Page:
We need to find a meaningful alternative narrative that starts by acknowledging that resistance to the carbon tax, in its current form, is justified. People are right to be angry, and we should be too. We should be angry because this tax is an attack on individual people, not a solution to our capitalist-fuelled climate crisis. This acknowledgement is important to winning the bigger argument for structural economic transformation.
The Liberal carbon tax does not target major polluters or work to eliminate destructive industries in favour of a green transformation (let alone a just transformation). Trudeau has promised that the oil and gas sector will receive massive exemptions from the emissions targets of the carbon tax (up to an estimated 80 per cent). Other exemptions include industries at”‘high competitive risks,” such as iron and steel production, cement, and fertilizer. While Doug Ford’s recent climate strategy for Ontario, which includes a beautifully encompassing caveat that all carbon targets will be weighed against the special interests of any industry on a case-by-case basis, is folly, there is little better about the federal approach.
The carbon tax has another hidden benefit for the oil and gas sector: it largely doesn’t affect their product. Measurements of emissions in Canada do not include the emissions produced by the exported oil when it is burned elsewhere. Because Canadian refineries buy at least half of their oil from foreign markets (the U.S. and the Middle East), Canadian-produced oil, two thirds of which is exported, will not face the full effects of this carbon tax.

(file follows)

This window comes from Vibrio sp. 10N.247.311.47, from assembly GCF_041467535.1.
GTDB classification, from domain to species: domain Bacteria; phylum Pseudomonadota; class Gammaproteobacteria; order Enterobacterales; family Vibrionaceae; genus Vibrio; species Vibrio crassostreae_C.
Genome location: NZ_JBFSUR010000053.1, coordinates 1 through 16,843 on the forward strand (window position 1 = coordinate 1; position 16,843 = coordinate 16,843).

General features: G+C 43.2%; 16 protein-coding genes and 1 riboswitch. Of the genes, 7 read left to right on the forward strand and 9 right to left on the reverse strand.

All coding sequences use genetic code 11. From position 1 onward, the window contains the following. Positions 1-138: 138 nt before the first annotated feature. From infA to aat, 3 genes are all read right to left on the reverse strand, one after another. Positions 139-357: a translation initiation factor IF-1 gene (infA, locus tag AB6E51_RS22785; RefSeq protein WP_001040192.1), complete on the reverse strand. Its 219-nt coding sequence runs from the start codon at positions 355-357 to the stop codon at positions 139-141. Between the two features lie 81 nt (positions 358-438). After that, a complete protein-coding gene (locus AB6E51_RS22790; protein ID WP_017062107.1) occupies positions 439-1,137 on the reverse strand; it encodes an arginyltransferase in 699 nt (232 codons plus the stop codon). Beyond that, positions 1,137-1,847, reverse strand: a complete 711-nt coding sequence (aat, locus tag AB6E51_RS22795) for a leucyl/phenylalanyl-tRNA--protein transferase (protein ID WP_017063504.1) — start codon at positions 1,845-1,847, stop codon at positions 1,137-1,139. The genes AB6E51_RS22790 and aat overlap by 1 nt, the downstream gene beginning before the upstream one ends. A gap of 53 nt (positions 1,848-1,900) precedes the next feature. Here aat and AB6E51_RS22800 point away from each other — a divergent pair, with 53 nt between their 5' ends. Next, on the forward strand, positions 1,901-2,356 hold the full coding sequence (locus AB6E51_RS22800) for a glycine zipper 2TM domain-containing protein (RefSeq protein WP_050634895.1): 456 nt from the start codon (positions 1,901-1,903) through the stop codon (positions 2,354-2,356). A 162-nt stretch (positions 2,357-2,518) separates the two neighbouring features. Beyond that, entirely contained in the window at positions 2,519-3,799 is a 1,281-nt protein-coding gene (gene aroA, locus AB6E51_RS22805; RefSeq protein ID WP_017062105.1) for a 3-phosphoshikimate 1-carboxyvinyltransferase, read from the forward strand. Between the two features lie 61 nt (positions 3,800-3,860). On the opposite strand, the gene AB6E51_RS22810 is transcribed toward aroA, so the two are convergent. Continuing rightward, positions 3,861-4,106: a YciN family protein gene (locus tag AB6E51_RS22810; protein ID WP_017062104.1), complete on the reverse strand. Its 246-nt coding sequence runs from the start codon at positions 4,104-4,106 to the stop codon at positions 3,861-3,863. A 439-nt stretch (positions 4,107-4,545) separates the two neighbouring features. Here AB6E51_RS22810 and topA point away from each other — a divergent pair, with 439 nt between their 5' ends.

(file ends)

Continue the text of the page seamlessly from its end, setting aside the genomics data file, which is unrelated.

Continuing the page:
Subsidizing oil and gas
The desired effect of a carbon tax, over time, is to reduce the amount of oil consumed by individuals and industry.
But since most of the oil consumed in Canada does not come from Alberta’s tar sands, it doesn’t really matter to companies there if domestic consumption changes. Add to this the fact that Trudeau has ignored the sovereignty of First Nations by committing billions of public dollars to buying a pipeline, and most recently promised an additional $1.6 billion to oil companies in Alberta, and it’s hard to see how any of his environmental policies challenge the heavy subsidization of the oil and gas sector, which is a catastrophic basis for our economy (and our growing climate debt).
In 2016 the Alberta oil sands were predicted to account for 14 per cent of Canadian emissions (not including emissions from burning that oil) by 2030, up from 7 per cent in 2010 and accounting for 60 per cent of the total increase in Canadian emissions.